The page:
The new IVDR regulation will quicken reimbursement processes. Despite the CE marking process for IVD products being previously quick and rather straightforward, reimbursement was slow, complex, and highly country-dependant. The new IVDR regulation, however, requires much higher levels of clinical evidence. This is exactly what payers in Europe demand to grant reimbursement. It is therefore to be expected, paradoxically, that the new IVDR regulation will speed up reimbursement processes in most EU countries. [7]

1 – European Commission website – Regulatory framework – “The new Regulations on medical device” – 15 November 2017

2 – BSI: an In Vitro Diagnostics Notified Body – “A guide to the In Vitro Diagnostic Directive” – 2012

3 – European Observatory on Health Systems and Policies – “Ensuring innovation in diagnostics for bacterial infection” – 2015

4 – FDA website – Medical Device

5 – Lloyd’s Register LRQA – “In Vitro Diagnostic Device Regulation (IVDR)” – 2017

6 – BSI: an In Vitro Diagnostics Notified Body – “IVD Regulation What you need to know” – 5 may 2017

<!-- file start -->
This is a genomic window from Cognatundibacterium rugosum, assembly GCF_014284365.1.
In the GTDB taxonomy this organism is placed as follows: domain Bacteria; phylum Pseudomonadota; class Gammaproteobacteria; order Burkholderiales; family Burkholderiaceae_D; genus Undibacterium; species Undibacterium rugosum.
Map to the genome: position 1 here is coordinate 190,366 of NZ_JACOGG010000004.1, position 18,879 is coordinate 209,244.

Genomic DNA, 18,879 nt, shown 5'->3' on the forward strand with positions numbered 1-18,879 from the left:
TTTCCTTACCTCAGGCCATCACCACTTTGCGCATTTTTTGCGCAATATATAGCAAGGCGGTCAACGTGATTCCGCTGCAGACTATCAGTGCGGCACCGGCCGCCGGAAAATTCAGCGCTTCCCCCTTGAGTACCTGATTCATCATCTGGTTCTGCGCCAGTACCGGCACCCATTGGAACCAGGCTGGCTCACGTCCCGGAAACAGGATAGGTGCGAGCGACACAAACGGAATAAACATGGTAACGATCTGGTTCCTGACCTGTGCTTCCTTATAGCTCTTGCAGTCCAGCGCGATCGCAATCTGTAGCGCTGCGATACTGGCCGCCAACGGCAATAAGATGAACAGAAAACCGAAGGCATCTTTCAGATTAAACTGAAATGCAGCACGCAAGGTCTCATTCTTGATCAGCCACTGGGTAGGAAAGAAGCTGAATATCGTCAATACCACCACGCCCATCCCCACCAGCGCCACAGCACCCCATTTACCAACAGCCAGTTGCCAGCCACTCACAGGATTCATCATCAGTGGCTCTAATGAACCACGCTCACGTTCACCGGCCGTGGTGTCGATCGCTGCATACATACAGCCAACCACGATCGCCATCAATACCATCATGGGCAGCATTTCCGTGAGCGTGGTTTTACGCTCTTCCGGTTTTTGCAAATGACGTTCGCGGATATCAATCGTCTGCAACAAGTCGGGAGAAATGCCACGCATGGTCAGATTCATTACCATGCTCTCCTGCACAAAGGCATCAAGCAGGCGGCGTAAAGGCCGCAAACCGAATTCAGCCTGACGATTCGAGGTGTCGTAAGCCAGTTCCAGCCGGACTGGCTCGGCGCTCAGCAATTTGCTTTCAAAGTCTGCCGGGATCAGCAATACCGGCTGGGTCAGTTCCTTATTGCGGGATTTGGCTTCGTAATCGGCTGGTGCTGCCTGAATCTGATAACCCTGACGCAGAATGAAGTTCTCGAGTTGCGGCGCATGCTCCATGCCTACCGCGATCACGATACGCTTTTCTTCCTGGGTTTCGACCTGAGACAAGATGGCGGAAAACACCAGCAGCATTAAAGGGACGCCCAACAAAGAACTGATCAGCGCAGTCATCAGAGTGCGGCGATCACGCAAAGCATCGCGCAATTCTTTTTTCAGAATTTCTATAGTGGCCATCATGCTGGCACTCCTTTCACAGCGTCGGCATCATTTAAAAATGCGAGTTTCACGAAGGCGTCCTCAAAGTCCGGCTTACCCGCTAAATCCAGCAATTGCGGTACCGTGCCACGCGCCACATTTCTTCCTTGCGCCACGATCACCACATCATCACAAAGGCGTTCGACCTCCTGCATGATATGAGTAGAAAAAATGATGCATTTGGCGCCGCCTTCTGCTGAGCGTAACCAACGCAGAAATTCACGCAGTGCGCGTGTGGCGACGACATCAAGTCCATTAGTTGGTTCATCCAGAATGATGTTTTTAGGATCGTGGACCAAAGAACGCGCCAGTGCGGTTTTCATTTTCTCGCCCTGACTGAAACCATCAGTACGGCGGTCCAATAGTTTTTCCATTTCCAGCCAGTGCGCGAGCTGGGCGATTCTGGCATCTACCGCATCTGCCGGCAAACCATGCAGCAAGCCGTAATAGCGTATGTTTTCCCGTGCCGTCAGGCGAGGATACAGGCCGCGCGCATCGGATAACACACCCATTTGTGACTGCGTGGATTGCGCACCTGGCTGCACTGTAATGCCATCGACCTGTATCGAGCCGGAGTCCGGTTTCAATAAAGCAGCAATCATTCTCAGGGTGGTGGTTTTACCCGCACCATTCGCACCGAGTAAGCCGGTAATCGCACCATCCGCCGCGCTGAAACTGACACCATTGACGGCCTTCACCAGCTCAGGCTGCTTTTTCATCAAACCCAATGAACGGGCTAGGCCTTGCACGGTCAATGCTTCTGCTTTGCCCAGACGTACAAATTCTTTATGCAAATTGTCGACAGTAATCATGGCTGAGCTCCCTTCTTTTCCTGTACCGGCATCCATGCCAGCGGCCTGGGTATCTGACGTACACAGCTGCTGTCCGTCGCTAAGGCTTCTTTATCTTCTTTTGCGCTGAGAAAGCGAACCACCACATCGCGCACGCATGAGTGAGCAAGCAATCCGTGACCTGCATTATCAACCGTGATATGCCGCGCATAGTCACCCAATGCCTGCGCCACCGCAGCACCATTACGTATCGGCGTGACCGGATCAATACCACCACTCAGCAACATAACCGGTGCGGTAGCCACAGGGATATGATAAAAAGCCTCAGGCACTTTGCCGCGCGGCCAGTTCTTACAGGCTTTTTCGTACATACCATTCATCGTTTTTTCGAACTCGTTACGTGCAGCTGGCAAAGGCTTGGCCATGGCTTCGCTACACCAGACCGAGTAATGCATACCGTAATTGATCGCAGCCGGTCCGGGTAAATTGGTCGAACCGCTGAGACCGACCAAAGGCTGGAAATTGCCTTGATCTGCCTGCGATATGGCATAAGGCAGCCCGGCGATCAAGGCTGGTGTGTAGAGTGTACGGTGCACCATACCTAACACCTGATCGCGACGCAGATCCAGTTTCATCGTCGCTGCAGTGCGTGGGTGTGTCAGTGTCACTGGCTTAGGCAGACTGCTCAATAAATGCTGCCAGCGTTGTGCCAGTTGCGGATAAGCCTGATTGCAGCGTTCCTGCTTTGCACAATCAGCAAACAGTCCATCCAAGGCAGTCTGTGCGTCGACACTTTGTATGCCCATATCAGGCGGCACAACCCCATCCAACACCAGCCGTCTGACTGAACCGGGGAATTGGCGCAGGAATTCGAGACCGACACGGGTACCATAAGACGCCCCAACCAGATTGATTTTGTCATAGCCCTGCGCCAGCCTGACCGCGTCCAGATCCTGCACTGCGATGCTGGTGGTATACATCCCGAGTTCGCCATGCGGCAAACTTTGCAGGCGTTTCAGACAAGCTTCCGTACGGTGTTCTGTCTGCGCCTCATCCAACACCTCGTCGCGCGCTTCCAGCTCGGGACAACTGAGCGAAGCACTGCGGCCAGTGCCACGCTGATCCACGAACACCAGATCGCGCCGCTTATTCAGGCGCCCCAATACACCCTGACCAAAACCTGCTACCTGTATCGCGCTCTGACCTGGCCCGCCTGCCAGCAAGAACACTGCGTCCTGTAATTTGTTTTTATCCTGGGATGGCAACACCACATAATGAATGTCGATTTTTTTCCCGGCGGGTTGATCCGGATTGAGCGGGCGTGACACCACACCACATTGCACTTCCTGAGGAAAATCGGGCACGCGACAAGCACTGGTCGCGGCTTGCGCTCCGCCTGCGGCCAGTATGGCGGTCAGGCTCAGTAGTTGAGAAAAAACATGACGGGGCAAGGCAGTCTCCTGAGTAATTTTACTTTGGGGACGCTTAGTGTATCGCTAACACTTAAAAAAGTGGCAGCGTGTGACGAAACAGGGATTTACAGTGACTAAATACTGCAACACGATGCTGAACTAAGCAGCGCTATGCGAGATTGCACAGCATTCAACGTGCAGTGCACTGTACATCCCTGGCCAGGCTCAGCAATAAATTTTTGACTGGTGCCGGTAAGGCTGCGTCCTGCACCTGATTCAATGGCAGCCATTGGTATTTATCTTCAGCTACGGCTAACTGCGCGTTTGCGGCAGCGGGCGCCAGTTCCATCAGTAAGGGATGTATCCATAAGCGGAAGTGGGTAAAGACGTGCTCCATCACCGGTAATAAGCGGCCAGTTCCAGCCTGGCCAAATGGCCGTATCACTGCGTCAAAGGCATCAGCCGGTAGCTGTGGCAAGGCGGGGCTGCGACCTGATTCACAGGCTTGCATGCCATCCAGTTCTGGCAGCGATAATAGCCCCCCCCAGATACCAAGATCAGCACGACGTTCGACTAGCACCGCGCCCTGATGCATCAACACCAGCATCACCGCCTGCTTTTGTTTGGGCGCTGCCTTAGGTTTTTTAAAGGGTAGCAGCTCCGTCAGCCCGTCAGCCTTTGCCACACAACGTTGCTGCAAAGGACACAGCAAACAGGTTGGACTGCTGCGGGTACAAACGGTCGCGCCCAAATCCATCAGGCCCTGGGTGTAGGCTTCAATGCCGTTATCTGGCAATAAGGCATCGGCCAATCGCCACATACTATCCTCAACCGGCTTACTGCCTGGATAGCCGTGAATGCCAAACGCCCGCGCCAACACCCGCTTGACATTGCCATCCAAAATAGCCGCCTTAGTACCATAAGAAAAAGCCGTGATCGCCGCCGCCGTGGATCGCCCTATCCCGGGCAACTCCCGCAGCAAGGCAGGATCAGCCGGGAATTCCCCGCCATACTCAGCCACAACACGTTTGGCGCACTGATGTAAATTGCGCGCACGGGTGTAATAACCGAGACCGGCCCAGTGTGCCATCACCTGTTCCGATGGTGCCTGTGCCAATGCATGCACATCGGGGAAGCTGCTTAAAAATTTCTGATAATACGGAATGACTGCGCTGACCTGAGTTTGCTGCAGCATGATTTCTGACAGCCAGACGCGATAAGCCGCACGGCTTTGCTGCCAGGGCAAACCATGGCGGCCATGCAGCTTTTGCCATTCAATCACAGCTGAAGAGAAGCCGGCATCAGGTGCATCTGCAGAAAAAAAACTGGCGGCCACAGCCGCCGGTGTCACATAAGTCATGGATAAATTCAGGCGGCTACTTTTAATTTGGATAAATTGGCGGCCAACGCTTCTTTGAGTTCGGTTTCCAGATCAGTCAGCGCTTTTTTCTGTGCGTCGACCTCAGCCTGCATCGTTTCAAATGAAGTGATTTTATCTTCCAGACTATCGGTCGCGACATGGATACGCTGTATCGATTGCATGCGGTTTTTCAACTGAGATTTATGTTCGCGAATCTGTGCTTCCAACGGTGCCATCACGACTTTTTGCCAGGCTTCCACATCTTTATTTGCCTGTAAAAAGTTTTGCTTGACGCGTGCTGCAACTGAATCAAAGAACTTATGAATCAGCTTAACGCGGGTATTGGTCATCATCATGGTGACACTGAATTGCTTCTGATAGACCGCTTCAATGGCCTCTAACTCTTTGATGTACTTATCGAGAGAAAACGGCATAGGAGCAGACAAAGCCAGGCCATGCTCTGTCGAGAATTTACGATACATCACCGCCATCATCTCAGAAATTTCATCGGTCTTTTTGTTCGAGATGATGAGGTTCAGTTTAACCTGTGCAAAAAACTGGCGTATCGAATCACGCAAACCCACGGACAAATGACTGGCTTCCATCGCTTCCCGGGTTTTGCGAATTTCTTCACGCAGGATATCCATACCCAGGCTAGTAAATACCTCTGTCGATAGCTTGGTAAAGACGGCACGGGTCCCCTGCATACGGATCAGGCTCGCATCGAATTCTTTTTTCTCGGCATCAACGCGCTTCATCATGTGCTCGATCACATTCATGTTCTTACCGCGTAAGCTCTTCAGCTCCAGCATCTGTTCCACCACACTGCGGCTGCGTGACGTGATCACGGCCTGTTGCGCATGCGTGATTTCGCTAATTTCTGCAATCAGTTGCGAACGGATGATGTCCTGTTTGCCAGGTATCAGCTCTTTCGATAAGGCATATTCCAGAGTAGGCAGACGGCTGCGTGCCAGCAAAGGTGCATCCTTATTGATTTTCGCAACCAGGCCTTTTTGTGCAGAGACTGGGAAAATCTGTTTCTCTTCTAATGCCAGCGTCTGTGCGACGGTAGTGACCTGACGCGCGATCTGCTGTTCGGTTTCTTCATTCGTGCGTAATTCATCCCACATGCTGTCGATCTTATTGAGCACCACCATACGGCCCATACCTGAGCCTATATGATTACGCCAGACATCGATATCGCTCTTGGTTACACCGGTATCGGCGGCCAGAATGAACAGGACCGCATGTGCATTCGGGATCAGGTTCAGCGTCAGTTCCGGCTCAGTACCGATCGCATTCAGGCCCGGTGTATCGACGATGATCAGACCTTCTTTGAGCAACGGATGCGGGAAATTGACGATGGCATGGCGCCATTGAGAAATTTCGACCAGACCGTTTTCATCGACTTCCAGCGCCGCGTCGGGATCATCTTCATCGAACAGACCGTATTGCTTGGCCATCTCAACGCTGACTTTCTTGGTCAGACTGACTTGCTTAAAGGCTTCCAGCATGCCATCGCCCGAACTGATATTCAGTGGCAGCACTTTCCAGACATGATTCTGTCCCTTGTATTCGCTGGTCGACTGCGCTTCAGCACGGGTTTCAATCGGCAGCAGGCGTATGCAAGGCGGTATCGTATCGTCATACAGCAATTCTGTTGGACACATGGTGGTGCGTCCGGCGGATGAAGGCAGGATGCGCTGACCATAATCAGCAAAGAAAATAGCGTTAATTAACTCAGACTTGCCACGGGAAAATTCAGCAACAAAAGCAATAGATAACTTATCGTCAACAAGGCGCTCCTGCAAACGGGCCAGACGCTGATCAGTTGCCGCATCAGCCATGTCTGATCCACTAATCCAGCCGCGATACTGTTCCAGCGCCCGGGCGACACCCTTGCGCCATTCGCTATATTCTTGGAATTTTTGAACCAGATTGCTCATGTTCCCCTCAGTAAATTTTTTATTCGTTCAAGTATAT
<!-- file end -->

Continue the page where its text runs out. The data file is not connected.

7 – CEPTON Strategies’ article – “European medical device reform: the changes to expect for class IIb and class III medical devices” 2017

Le réforme Européenne des dispositifs médicaux: ce qui change pour les classes IIb et III (article en anglais)

In April 2017, a new Medical Devices Regulation (MDR) was published in Europe. The goal was to harmonize conformity assessments and clinical evaluations of medical devices at a European level to insure better safety. From a manufacturer’s point of view, class IIb and class III medical devices will have to undergo special procedures to reach the market. This regulation particularly affects class IIb and III devices.